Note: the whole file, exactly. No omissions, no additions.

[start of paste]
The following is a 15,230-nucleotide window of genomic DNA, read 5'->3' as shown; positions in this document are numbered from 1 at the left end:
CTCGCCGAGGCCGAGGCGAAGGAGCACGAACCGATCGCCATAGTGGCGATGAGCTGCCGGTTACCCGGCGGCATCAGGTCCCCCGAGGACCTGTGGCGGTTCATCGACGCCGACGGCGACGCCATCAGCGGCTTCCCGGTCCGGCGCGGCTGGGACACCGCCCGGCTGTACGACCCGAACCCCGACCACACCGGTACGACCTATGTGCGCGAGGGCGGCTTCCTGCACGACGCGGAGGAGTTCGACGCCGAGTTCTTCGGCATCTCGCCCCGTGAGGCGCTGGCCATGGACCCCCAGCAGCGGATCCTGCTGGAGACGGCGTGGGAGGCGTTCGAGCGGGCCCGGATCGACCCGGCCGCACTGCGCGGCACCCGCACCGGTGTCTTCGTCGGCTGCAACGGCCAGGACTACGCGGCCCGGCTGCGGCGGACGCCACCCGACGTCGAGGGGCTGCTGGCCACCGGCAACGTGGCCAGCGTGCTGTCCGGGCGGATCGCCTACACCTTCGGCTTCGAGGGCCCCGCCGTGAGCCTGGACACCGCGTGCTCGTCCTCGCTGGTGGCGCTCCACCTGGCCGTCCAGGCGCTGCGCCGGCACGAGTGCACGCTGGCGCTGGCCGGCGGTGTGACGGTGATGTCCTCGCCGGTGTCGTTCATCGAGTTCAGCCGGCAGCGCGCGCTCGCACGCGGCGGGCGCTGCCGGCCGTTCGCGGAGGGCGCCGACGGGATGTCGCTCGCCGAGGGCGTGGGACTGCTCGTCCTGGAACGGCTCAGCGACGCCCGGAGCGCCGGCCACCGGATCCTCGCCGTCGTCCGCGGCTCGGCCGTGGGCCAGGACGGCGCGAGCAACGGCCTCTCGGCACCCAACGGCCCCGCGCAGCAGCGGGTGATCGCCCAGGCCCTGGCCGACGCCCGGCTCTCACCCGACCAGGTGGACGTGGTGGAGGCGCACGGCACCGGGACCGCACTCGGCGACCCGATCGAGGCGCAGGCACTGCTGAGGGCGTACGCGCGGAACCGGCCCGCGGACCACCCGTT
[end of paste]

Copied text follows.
The following is a 15,230-nucleotide window of genomic DNA, read 5'->3' as shown; positions in this document are numbered from 1 at the left end:
CTCGCCGAGGCCGAGGCGAAGGAGCACGAACCGATCGCCATAGTGGCGATGAGCTGCCGGTTACCCGGCGGCATCAGGTCCCCCGAGGACCTGTGGCGGTTCATCGACGCCGACGGCGACGCCATCAGCGGCTTCCCGGTCCGGCGCGGCTGGGACACCGCCCGGCTGTACGACCCGAACCCCGACCACACCGGTACGACCTATGTGCGCGAGGGCGGCTTCCTGCACGACGCGGAGGAGTTCGACGCCGAGTTCTTCGGCATCTCGCCCCGTGAGGCGCTGGCCATGGACCCCCAGCAGCGGATCCTGCTGGAGACGGCGTGGGAGGCGTTCGAGCGGGCCCGGATCGACCCGGCCGCACTGCGCGGCACCCGCACCGGTGTCTTCGTCGGCTGCAACGGCCAGGACTACGCGGCCCGGCTGCGGCGGACGCCACCCGACGTCGAGGGGCTGCTGGCCACCGGCAACGTGGCCAGCGTGCTGTCCGGGCGGATCGCCTACACCTTCGGCTTCGAGGGCCCCGCCGTGAGCCTGGACACCGCGTGCTCGTCCTCGCTGGTGGCGCTCCACCTGGCCGTCCAGGCGCTGCGCCGGCACGAGTGCACGCTGGCGCTGGCCGGCGGTGTGACGGTGATGTCCTCGCCGGTGTCGTTCATCGAGTTCAGCCGGCAGCGCGCGCTCGCACGCGGCGGGCGCTGCCGGCCGTTCGCGGAGGGCGCCGACGGGATGTCGCTCGCCGAGGGCGTGGGACTGCTCGTCCTGGAACGGCTCAGCGACGCCCGGAGCGCCGGCCACCGGATCCTCGCCGTCGTCCGCGGCTCGGCCGTGGGCCAGGACGGCGCGAGCAACGGCCTCTCGGCACCCAACGGCCCCGCGCAGCAGCGGGTGATCGCCCAGGCCCTGGCCGACGCCCGGCTCTCACCCGACCAGGTGGACGTGGTGGAGGCGCACGGCACCGGGACCGCACTCGGCGACCCGATCGAGGCGCAGGCACTGCTGAGGGCGTACGCGCGGAACCGGCCCGCGGACCACCCGTT